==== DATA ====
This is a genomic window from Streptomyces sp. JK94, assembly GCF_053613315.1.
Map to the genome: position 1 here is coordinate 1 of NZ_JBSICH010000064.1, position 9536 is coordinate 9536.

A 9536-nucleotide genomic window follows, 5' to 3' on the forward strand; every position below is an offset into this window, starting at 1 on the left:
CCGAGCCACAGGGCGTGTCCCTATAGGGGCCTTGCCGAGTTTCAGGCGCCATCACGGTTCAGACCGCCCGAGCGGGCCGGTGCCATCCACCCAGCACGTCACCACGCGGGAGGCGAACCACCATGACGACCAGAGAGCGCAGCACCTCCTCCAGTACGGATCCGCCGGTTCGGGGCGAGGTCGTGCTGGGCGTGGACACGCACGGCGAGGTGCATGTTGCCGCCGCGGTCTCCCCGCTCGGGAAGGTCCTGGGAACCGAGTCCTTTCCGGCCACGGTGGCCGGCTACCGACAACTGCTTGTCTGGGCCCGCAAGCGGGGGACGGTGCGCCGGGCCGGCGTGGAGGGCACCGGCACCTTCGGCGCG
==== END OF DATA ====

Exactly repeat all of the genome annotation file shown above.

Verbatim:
This is a genomic window from Streptomyces sp. JK94, assembly GCF_053613315.1.
Map to the genome: position 1 here is coordinate 1 of NZ_JBSICH010000064.1, position 9536 is coordinate 9536.

A 9536-nucleotide genomic window follows, 5' to 3' on the forward strand; every position below is an offset into this window, starting at 1 on the left:
CCGAGCCACAGGGCGTGTCCCTATAGGGGCCTTGCCGAGTTTCAGGCGCCATCACGGTTCAGACCGCCCGAGCGGGCCGGTGCCATCCACCCAGCACGTCACCACGCGGGAGGCGAACCACCATGACGACCAGAGAGCGCAGCACCTCCTCCAGTACGGATCCGCCGGTTCGGGGCGAGGTCGTGCTGGGCGTGGACACGCACGGCGAGGTGCATGTTGCCGCCGCGGTCTCCCCGCTCGGGAAGGTCCTGGGAACCGAGTCCTTTCCGGCCACGGTGGCCGGCTACCGACAACTGCTTGTCTGGGCCCGCAAGCGGGGGACGGTGCGCCGGGCCGGCGTGGAGGGCACCGGCACCTTCGGCGCG